You can reduce, or eliminate, disappointment with God by putting him first in your life. When we make self all important, we are setting ourselves up for God to disappoint us. But when He is first, our goal is to please Him, not ourselves. Then it becomes much easier for us to understand God's ways and his intentions. "As the Scriptures express it, 'I am placing a stone in Jerusalem, a chosen cornerstone, and anyone who believes in him will never be disappointed'" (I Peter 2:6 NLT).
To believe in Christ means to have faith in Him, to trust Him, and commit our lives to Him. As we place our complete trust in the Lord, our expectations of Him will change. As our Creator, He knows what is best for us and we can learn from Him as He reveals to us His master-plans for our lives. "Give your burdens to the Lord, and he will take care of you" (Psalm 55:22 NLT).
Love, Jerry & Dotse

Monday, July 15, 2019

Boasting in the Lord

Chuckle: A father was reading Bible stories to his young son. He read, "The man named Lot was warned to take his wife and flee out of the city, but his wife looked back and was turned into a pillar of salt." His son asked, "What happened to the flea?"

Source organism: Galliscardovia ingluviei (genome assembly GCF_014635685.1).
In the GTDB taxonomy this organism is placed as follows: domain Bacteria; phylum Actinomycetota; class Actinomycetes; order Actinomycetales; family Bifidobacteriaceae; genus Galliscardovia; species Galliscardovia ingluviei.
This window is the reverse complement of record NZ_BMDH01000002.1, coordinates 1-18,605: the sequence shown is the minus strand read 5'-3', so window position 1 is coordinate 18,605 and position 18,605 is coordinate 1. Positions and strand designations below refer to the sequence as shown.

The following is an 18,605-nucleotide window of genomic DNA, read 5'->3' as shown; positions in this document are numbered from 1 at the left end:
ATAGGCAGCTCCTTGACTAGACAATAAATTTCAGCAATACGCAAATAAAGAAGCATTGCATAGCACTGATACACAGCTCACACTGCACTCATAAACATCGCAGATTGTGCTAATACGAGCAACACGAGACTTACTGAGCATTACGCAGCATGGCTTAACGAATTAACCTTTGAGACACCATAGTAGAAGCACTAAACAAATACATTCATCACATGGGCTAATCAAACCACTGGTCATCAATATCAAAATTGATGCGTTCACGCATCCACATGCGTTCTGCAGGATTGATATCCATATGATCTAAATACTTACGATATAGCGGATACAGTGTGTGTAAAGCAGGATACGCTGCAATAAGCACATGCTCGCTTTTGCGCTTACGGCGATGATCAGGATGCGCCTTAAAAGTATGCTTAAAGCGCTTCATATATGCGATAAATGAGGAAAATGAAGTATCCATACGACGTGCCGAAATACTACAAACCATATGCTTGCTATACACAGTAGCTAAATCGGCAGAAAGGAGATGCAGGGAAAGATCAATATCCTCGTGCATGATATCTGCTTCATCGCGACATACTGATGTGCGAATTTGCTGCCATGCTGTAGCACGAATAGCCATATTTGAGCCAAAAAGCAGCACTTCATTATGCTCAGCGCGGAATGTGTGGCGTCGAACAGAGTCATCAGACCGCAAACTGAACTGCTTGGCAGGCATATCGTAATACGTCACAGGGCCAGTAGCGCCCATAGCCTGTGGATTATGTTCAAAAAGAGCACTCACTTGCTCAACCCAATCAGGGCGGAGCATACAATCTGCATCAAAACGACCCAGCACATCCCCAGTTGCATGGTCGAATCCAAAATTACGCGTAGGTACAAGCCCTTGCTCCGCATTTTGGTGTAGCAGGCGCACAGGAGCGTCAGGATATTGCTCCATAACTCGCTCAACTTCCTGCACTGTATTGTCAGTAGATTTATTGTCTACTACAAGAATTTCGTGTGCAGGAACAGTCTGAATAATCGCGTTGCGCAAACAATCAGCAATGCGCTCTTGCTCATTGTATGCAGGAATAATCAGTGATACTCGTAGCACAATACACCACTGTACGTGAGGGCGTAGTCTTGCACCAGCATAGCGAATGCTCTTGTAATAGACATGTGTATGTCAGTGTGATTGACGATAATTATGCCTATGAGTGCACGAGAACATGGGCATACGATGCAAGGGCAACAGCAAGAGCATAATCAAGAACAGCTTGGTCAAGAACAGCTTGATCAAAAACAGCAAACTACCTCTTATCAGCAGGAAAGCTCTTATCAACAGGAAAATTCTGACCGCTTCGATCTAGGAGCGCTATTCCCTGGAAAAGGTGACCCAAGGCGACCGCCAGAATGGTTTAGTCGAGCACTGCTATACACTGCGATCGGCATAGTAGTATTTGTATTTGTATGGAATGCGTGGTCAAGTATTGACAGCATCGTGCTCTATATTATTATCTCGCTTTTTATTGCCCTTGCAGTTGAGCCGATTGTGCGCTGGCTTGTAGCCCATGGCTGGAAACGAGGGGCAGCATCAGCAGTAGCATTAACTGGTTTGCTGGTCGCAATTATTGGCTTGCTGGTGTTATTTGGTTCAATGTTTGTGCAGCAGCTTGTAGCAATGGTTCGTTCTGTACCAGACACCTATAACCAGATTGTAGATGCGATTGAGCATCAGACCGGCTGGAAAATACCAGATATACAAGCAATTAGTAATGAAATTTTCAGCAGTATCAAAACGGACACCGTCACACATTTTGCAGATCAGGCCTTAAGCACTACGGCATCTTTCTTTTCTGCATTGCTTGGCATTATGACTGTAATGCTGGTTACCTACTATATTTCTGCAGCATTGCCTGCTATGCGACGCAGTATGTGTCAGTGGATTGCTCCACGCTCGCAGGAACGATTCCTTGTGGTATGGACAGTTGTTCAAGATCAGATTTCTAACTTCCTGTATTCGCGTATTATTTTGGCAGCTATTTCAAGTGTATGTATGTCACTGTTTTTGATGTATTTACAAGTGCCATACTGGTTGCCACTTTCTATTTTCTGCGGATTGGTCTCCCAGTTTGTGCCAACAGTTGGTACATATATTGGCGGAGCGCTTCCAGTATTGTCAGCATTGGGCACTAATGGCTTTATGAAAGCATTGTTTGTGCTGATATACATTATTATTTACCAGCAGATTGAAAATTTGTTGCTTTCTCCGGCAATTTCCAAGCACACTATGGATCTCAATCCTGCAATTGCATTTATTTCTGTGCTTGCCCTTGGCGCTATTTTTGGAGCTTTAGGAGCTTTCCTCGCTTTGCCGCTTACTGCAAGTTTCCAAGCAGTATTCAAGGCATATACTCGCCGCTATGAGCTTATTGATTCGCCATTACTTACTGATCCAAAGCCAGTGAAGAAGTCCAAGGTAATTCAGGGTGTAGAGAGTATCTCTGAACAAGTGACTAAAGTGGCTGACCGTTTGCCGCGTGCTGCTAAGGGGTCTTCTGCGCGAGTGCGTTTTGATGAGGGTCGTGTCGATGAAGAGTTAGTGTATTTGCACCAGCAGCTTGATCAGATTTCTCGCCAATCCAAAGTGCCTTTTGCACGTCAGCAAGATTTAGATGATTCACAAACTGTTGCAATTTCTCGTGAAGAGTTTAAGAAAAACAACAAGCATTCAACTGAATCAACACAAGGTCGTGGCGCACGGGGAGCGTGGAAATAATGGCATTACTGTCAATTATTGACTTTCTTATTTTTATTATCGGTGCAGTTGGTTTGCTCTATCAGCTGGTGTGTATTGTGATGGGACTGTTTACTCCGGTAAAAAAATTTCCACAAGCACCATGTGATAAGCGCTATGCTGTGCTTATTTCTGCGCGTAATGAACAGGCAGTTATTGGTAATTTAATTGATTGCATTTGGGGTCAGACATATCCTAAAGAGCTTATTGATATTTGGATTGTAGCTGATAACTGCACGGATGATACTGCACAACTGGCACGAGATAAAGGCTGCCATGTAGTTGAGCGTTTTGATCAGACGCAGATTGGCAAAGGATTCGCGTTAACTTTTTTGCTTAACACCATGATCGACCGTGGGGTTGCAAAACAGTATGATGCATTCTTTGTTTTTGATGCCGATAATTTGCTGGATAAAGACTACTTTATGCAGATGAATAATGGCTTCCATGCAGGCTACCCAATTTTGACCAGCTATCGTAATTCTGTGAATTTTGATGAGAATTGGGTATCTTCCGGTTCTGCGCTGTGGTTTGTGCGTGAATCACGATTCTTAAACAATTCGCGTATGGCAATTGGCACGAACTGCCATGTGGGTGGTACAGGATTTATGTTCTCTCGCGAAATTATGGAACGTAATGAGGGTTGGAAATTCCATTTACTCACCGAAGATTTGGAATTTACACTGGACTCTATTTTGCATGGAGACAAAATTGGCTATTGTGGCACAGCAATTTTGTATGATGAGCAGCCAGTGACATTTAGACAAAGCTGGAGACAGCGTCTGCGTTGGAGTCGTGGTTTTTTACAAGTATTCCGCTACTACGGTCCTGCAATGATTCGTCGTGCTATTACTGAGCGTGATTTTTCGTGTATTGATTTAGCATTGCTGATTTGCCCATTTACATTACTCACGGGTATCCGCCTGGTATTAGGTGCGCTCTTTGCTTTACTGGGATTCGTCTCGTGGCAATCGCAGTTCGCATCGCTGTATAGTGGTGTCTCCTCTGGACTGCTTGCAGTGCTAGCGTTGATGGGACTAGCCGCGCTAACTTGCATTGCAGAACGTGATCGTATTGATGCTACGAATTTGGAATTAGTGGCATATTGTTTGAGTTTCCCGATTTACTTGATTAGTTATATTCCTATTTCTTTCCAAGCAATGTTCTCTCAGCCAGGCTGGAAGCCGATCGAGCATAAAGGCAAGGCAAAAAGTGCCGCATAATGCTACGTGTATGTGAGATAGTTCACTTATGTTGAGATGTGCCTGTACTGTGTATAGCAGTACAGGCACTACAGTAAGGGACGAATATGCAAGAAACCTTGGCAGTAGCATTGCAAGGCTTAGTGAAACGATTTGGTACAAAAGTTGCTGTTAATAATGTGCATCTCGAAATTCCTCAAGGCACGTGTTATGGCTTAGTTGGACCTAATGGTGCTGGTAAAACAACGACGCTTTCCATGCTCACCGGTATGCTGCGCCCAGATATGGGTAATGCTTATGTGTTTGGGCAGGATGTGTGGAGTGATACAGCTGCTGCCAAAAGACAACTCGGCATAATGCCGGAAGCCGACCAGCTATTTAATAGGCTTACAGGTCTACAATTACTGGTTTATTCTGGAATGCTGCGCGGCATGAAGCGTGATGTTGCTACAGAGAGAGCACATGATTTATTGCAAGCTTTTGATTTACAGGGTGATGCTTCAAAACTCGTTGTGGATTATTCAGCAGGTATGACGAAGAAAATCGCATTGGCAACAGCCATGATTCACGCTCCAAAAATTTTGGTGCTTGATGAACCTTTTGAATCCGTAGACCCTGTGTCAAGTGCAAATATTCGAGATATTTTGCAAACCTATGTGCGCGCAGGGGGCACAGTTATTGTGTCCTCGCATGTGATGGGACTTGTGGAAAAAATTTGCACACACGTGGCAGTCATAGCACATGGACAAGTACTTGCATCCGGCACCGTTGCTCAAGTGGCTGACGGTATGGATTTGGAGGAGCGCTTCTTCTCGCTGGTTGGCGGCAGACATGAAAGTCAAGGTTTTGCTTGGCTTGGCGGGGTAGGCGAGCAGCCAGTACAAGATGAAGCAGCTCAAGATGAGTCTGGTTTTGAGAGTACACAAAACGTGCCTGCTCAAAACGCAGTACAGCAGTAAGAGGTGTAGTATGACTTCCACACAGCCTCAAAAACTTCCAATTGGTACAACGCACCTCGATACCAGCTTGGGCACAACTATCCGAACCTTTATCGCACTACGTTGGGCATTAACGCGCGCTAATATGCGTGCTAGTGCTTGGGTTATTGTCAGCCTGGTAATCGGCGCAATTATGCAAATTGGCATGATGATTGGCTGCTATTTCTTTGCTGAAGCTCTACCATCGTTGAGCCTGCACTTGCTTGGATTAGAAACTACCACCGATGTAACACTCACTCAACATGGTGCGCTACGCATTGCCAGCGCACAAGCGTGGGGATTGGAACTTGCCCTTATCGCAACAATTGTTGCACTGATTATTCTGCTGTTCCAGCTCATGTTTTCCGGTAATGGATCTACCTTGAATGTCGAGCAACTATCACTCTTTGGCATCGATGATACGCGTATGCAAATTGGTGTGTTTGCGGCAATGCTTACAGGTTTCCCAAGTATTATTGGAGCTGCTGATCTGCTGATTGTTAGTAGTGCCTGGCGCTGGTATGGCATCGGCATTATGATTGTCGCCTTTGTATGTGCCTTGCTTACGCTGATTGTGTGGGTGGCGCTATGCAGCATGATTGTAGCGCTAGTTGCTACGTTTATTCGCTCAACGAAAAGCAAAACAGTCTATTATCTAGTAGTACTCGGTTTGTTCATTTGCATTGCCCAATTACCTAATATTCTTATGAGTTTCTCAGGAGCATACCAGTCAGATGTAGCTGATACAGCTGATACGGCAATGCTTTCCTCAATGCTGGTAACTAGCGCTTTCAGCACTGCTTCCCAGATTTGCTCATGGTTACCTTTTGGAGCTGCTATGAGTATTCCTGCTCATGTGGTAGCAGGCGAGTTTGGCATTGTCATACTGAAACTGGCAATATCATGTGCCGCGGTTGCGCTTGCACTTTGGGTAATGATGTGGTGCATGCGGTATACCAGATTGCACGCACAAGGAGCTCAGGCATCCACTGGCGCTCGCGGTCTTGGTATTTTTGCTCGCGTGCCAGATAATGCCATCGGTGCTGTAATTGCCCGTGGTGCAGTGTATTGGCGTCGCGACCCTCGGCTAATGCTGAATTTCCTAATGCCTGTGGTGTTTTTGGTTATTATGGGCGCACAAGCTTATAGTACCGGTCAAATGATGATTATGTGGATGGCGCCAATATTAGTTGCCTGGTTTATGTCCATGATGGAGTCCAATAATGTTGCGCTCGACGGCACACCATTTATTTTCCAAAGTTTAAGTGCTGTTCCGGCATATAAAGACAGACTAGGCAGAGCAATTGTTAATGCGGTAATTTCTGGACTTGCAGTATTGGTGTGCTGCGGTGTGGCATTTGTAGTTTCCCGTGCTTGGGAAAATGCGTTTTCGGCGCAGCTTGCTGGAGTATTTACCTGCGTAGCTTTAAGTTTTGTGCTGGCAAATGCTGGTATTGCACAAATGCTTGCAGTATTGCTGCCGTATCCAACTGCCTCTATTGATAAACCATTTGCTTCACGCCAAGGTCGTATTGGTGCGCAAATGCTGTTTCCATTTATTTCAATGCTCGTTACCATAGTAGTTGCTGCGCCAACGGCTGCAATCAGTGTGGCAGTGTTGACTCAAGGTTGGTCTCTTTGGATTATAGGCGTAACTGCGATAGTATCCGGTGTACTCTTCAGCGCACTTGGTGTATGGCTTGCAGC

Quote: "My great concern is not whether God is on our side, my great concern is to be on God's side." --Abraham Lincoln
"The person who wishes to boast should boast only of what the Lord has done" (1 Corinthians 1:31 NLT).
Many of us like to draw attention to ourselves by boasting about what we have done. Some have the idea that the way to earn God’s favor and attain eternal life is to live a moral life. If we can convince God of our “goodness,” surely He will find us acceptable in His sight. But we must realize that skills, wisdom, and good deeds do not get a person into God’s kingdom – simple faith in Jesus Christ does. Let’s delve into this amazing truth more deeply and learn how to satisfy our desire to boast.